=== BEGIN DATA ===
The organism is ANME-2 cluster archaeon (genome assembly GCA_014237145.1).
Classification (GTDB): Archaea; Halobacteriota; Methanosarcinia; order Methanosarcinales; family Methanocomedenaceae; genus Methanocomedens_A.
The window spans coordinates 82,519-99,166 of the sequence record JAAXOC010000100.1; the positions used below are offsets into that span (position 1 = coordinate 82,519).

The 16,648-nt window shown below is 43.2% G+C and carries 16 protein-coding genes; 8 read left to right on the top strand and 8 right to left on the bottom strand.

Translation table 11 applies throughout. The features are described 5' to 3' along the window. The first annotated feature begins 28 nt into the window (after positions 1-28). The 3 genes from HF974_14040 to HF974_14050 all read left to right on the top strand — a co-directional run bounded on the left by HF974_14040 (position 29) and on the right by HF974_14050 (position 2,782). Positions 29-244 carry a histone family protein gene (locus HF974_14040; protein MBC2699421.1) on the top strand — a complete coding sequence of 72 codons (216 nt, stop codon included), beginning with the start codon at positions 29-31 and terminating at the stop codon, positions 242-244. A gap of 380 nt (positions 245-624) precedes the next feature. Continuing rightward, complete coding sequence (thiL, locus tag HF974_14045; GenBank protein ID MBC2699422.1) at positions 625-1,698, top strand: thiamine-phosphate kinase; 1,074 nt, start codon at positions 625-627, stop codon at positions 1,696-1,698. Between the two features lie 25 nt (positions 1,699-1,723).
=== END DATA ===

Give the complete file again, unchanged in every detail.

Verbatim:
The organism is ANME-2 cluster archaeon (genome assembly GCA_014237145.1).
Classification (GTDB): Archaea; Halobacteriota; Methanosarcinia; order Methanosarcinales; family Methanocomedenaceae; genus Methanocomedens_A.
The window spans coordinates 82,519-99,166 of the sequence record JAAXOC010000100.1; the positions used below are offsets into that span (position 1 = coordinate 82,519).

The 16,648-nt window shown below is 43.2% G+C and carries 16 protein-coding genes; 8 read left to right on the top strand and 8 right to left on the bottom strand.

Translation table 11 applies throughout. The features are described 5' to 3' along the window. The first annotated feature begins 28 nt into the window (after positions 1-28). The 3 genes from HF974_14040 to HF974_14050 all read left to right on the top strand — a co-directional run bounded on the left by HF974_14040 (position 29) and on the right by HF974_14050 (position 2,782). Positions 29-244 carry a histone family protein gene (locus HF974_14040; protein MBC2699421.1) on the top strand — a complete coding sequence of 72 codons (216 nt, stop codon included), beginning with the start codon at positions 29-31 and terminating at the stop codon, positions 242-244. A gap of 380 nt (positions 245-624) precedes the next feature. Continuing rightward, complete coding sequence (thiL, locus tag HF974_14045; GenBank protein ID MBC2699422.1) at positions 625-1,698, top strand: thiamine-phosphate kinase; 1,074 nt, start codon at positions 625-627, stop codon at positions 1,696-1,698. Between the two features lie 25 nt (positions 1,699-1,723).